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Budget response on minimum wage

These changes, if confirmed, will likely come into effect from April 2022 and represent an increase of more than 5%; the third-highest annual rise since the financial crash in 2008.

Contributor: Kate Palmer - Peninsula UK | Published: 1 November 2021

National Insurance increase – what should HR do to prepare?

Some employees will be understandably upset about this but there is no obligation on employers to provide additional benefits or pay increases to cover the difference in net pay. Employers can make their staff aware that this was not a business decision, but a necessary step mandated by the Government.

Contributor: Kate Palmer - Peninsula UK | Published: 10 September 2021

Still no equity for female talent

Study from specialist Microsoft recruitment firm, Nigel Frank International, shows only one in four female tech professionals felt comfortable enough to ask their employer for a salary increase—showing there’s still a long way to go on the road to gender equality on the workplace.

Contributor: Zoë Morris, President - Nigel Frank International | Published: 17 June 2021

Wages to rise three percent on average in 2020

Chris adds: “When spotlighting the UK’s leading fintech unicorns, the income growth they have achieved over the past twelve months is phenomenal - increasing from a combined £77.1m to £177.6m revenue. That’s a revenue growth of 130% in just one year.” Such is the growth of the industry, that in 2019 job creation within the fintech space increased by 61% - making it the fastest growing sector in the London economy. And the benefits were not just felt in the capital, last year the fintech boom created an 18% uplift in job creation in regions outside of London.

Contributor: Chris Hickey, UK CEO - Robert Walters | Published: 19 January 2020

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Lower paid workers fear discussing mental health issues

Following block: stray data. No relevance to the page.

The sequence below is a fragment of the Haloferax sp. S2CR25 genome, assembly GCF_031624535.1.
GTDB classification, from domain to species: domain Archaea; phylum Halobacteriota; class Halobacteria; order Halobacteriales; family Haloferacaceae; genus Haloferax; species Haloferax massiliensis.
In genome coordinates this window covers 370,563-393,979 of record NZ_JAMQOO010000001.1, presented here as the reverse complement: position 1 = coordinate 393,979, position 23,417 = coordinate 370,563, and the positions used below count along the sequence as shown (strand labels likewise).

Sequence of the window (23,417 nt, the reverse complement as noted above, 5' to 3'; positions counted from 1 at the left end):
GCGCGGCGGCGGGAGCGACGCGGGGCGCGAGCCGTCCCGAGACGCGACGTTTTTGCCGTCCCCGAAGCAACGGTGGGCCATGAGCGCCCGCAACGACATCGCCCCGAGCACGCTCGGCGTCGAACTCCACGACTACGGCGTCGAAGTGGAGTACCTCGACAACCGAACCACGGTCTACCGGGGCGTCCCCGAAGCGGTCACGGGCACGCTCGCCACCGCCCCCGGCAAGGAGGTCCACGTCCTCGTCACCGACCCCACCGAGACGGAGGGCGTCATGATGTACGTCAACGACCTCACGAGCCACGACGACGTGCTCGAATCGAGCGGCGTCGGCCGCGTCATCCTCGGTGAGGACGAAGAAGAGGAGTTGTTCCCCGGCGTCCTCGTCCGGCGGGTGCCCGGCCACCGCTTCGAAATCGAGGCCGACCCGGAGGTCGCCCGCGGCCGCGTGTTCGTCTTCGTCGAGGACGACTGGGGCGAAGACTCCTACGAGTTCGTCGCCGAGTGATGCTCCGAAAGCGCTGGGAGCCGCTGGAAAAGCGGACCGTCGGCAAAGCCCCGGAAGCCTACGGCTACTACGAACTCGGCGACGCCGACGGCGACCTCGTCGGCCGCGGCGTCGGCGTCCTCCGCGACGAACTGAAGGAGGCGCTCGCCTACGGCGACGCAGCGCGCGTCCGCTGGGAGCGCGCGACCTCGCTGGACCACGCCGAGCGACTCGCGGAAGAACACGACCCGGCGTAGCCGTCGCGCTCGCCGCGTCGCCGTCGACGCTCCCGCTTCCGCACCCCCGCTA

Workers on lower salaries feel less comfortable talking to their employer about mental health. The research, which surveyed 3,000 UK employees, found that for those in the earnings bracket of £20,000 - £30,000 a year (into which the average UK salary falls), just two in five (40 percent) said they would be happy talking about mental health at work.

Contributor: Laura Matthews | Published: 23 November 2018

negotiating a pay rise negotiating a pay rise

Salaries rising at the fastest rate in three years

The IHS Markit/REC Report on Jobs – published today – provides the most comprehensive guide to the UK labour market, drawing on original survey data provided by recruitment consultancies. Staff appointments continue to rise strongly. Permanent staff appointments continued to rise at a robust pace, despite growth softening to a five-month low.

Contributor: Tom Hadley | Published: 10 June 2018

negotiating a pay rise negotiating a pay rise

Concerns surround “off payroll” working following consultation

Following the publication of an HMRC/HMT consultation on off-payroll working in the private sector, the Association of Professional Staffing Companies (APSCo) has reaffirmed its concerns around extending the public sector off-payroll rules. The trade body has also raised questions around how the Government’s independent research on the impact of off-payroll reform in the public sector.

Contributor: Unknown | Published: 27 May 2018

statistics statistics

Return to real wage growth, a quandary for BofE

How long it lasts given wage rises are, of course, in themselves inflationary is another matter. While tomorrow’s Consumer Price Inflation (CPI) figure is expected to have fallen again, the fall is forecast to be more muted than last month and there’s a chance that wage rises could mean CPI ticks up again later in the year.

Contributor: Jacob Deppe | Published: 24 April 2018

negotiating a pay rise negotiating a pay rise

UK employers believe they deserve a 36.8 percent pay increase

It’s safe to say that most of us would agree we’d like more pay and a few extra holiday days. So if it were up to us, and not our employers, how much more of each would we give ourselves? A survey found of 2,500 British workers on average, believe they deserve a not-insignificant 36.8 percent pay increase (£8,500.43 on top of their current average salary).

Contributor: Andrew Arkley | Published: 13 April 2018

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Just one-in-four set for a pay rise

Research by Robert Half UK reveals that on average, UK business leaders expect to give a pay rise to just one in four (26 percent) employees. One in 10 (11 percent) won’t be considered for an increase, while the remaining two-thirds (63 percent) face an uncertain future when it comes to their salary prospects.

Contributor: Robert Half | Published: 10 April 2018